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ASTRON Performs First Astronomical Observations With A Focal Plane Array

For a detailed explanation of this image please see text bottom left.
by Staff Writers
Dwingeloo, Holland (SPX) Mar 28, 2008
ASTRON has performed the first successful astronomical observations with a so-called Focal Plane Array (FPA), installed on one of the fourteen dishes of the Westerbork telescope. Focal Plane Arrays are clusters of connected receivers and are the essence of the future APERTIF system ("APERture Tile In Focus").

This transformational FPA technology has been pioneered and brought to maturity by ASTRON, enabling a huge leap forwards for astronomy and the development of radio-sensor systems.

The FPA system allows for a single telescope to observe in multiple directions at the same time, forming a continuous extended field of view which has not been possible before.

Now, for the first time anywhere in the world, meaningful astronomical images have been made with this type of receiver at such a high frequency.

ASTRON is developing the APERTIF receiver system to enable extremely sensitive measurements of the whole sky with an unparalleled accuracy. The traditional horn antenna, located in the focus of each Westerbork telescope, will be replaced by a cluster of connected antennas, the Focal Plane Arrays, thus creating a radio 'camera' in every telescope.

This will enlarge the instantaneous field of view of the telescope by at least ten times during one single observation. Astronomers can now collect much more information in a shorter period of time and from a larger area of the sky.

While enhancing the scientific productivity of existing facilities like the Westerbork telescope, the APERTIF system forms an important step towards a broad application of this innovative and promising FPA technology.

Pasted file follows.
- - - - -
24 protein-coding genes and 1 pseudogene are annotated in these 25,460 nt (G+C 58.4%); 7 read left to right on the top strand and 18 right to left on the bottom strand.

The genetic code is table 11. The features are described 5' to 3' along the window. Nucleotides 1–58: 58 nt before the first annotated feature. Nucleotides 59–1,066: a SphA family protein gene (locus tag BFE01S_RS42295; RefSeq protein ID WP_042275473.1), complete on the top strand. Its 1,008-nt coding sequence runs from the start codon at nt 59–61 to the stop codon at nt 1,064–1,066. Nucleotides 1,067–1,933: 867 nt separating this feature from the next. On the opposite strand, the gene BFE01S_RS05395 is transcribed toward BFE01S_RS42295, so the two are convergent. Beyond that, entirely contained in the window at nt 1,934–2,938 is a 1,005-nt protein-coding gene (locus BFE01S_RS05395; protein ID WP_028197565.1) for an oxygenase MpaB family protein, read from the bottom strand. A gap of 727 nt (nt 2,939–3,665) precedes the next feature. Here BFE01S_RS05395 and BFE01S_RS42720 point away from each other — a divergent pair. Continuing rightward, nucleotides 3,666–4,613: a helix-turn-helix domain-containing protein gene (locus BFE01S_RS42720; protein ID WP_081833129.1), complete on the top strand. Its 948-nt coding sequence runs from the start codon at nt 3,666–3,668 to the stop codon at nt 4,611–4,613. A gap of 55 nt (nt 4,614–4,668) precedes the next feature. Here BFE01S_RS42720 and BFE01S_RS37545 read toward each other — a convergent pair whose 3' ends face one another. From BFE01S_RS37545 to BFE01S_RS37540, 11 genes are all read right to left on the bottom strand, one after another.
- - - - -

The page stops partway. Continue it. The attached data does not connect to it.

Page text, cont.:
The development of such a receiver system will play an important role in the international Square Kilometer Array (SKA) project, aimed at developing the world's largest radio telescope, a hundred times more sensitive than existing instruments. APERTIF is made possible by a grant from the Investments NWO-Groot program.

Detatiled Caption Description
The picture shows one of the first images made with the prototype of the new APERTIF system. The image on the left shows the neutral hydrogen of the Andromeda nebula, also known as M31, the twin brother of our own Milky Way.

M31 extends several degrees on the sky, which means that it appears almost ten times bigger than the full moon. This is much larger than the field of view of the current Westerbork telescope (the white circle on the picture).

With the Focal Plane Arrays of APERTIF, simultaneously aimed in different directions at the sky, the largest part of M31 can be observed with one single observation of the telescope.

The image on the left is the result of an observation that lasted only 6.7 seconds. Because the APERTIF prototype is only installed in one of the Westerbork dishes, the images are not yet very sharp. However, once most of the fourteen Westerbork dishes are equipped with Focal Plane Arrays, very sharp images can be obtained.

The image on the right also shows the distribution of atomic hydrogen in M31, on the same scale as on the left. This image hass been made a few years ago with the Westerbork telescope, but without the Focal Plane Arrays.

To make this image, 163 separate observations were necessary with all fourteen Westerbork dishes, a process that took many weeks. If every Westerbork dish had a system like APERTIF, the image on the right could be made in a few days with only a few observations.

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UA Mirror Lab To Cast Two Mirrors in One For The LSST
Tempe AZ (SPX) Mar 19, 2008
The University of Arizona's Steward Observatory Mirror Laboratory is about to cast a new kind of giant optic for a unique wide-field survey telescope, the Large Synoptic Survey Telescope. The telescope will be the widest, fastest, deepest eye of the new digital age. Mirror Lab workers will begin loading 51,900 pounds of glass into the mirror mold early today.







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